As the Northern Lights are unpredictable, the best way to find out about them is to sign up for forecasts (1-3 days) or alerts (1 hour).

Aurora Watch UK website (and Facebook page)

Aurora Service Europe


Constellations are groups of stars in the sky that form patterns. There are 88 officially recognized constellations. 36 of these are located in the northern hemisphere of the sky while the remaining 52 are in the southern hemisphere.

Throughout history humankind’s imagination has been ignited by the stars and the patterns they form have been described as animals, objects and mythological characters. Whilst in Wales go on a dragon hunt and find the Draco constellation with its fire breathing head and long snaking tail! Many of the Constellations in the Welsh language and culture have unique names that link them to the landscape, mythology and culture of Wales.

Constellations are groups of stars in the sky that form patterns. There are 88 officially recognized constellations. 36 of these are located in the northern hemisphere of the sky while the remaining 52 are in the southern hemisphere.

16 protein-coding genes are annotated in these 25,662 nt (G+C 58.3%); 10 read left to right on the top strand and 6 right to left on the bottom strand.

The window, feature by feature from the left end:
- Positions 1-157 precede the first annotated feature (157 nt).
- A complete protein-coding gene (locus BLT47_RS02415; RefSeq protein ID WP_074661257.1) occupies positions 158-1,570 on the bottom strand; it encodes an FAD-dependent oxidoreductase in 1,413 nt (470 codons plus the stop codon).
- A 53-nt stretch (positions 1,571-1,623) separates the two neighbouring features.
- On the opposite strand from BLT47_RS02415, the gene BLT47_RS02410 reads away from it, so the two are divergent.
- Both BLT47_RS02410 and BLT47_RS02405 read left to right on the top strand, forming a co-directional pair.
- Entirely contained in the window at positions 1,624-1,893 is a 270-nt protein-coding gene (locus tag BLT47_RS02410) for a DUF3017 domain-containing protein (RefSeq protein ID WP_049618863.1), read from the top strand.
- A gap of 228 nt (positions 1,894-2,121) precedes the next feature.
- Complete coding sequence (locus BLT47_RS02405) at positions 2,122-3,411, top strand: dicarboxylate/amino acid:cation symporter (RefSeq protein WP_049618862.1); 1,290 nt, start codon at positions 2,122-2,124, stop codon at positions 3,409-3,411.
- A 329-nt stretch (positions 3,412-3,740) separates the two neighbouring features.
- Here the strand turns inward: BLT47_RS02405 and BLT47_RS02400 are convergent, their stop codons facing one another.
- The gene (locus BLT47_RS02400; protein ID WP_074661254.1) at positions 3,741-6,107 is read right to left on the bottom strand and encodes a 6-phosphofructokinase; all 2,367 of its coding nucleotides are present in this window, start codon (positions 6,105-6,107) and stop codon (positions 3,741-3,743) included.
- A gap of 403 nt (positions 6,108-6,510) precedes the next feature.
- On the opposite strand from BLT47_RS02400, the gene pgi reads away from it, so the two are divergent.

A galaxy is a collection of stars, gas and dust that are bound together by gravity. Astronomers think that there are hundreds of billions of galaxies in the universe, however the exact number is not known

Here on Earth we are part of a galaxy called the Milky Way. The Milky Way is a dynamic spiral galaxy. It has a bright central core with a high density of stars, and then a flattened disk surrounding it – like a spinning record. Two spiral arms start just outside the core, and then spiral outward like a pinwheel to the outer edges of the galaxy. The Milky Way measures about 100,000 to 120,000 light-years across, and is thought to contain 200-400 billion stars (best scientific approximation to date).

International Space Station and Satellite passes

Passes of the International Space station (ISS) overhead are a spectacular sight at night or dusk. The very fast bright moving object takes about one minute to cross the sky. It can be easily seen with the naked eye. The ISS looks like a plane flying very high, and will be an arc of intense light.  Its predictability means it can be watched out for with precision timing. If the timings are right on a Christmas Eve the ISS can easily be mistaken for Santa’s sleigh!